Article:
There are 118 seats for spectators in the courtroom in which the case of State v. Hayes is being tried. Although court is not scheduled to open until 10 a.m. this morning, I am told there might already by a full house. On the fourth day of deliberations, a verdict is expected. Indeed, many folks think a verdict is long overdue.
I have been following the press coverage of this case closely, including the accounts of those who have been sending instant messges via Twitter. My sense is that there are very few disapassionate and undecided folks watching these proceedings. Lacking from the reporting on this case has been any critical perspective about such things as the extraordinary decision to keep a jury over the weekend, a practice unheard of in Connecticut. Reporters compete to show sensitivity in this brutal case. But this case pits the state against a man; in this contest to determine whether Hayes shall live or die, sensitivity for a nonparty should at best be good manners, but not a fulcrum from which to evaluate the proceedings.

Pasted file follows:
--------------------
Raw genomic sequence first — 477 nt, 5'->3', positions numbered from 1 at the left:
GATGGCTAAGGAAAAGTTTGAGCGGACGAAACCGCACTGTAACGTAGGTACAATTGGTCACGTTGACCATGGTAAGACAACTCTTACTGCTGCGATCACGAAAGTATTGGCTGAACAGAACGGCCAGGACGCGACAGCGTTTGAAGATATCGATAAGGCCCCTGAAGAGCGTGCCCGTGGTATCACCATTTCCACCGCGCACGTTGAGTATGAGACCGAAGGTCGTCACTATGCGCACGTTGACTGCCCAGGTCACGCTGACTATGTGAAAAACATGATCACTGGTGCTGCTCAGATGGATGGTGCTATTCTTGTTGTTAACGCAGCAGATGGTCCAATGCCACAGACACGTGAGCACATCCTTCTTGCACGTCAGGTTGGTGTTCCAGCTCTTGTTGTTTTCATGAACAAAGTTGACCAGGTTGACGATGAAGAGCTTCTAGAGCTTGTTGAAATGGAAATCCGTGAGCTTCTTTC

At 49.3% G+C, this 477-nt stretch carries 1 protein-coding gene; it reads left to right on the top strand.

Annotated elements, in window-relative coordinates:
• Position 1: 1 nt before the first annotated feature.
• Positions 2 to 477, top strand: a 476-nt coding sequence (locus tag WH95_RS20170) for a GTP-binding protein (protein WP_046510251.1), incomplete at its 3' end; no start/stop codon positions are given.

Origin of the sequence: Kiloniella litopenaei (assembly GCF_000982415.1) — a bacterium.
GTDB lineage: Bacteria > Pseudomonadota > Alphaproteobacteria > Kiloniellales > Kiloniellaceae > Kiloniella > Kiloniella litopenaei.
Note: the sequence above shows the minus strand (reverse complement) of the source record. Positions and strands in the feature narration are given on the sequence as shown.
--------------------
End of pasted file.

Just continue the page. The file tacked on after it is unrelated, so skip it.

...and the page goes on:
Here's a request: Will some enterprising journalist take a tally of all those assembled today? Ask folks how they would vote, if they could vote: death? or life without possibility of parole? Don't let anyone avoid taking a position. I've seen little by way of dispassionate reporting in this case. Sympathy abounds.
I suspect the vote will fall overwhelmingly in favor of death. And I wonder, really, how much of that great yearning for execution jurors cannot help but sense. Words alone are not the only means by which we communicate. Social psychologists have a word for the sort of nonverbal cues that can send messages: sociometery.
My sentiments in this case are clear. I abhor what Steven Hayes has done, but I abhor the state's decision to seek death even more. I cannot help but wonder whether a jury looking out at a somber lynch mob feels pressure. I hope at least one juror will refuse to give the state the life of Mr. Hayes. Indeed, I hope this jury stuns observers and concludes with one voice the killing isn't justice. I will settle for a vote of 118 to 12, or even 129 to 1, so long as the killing stops.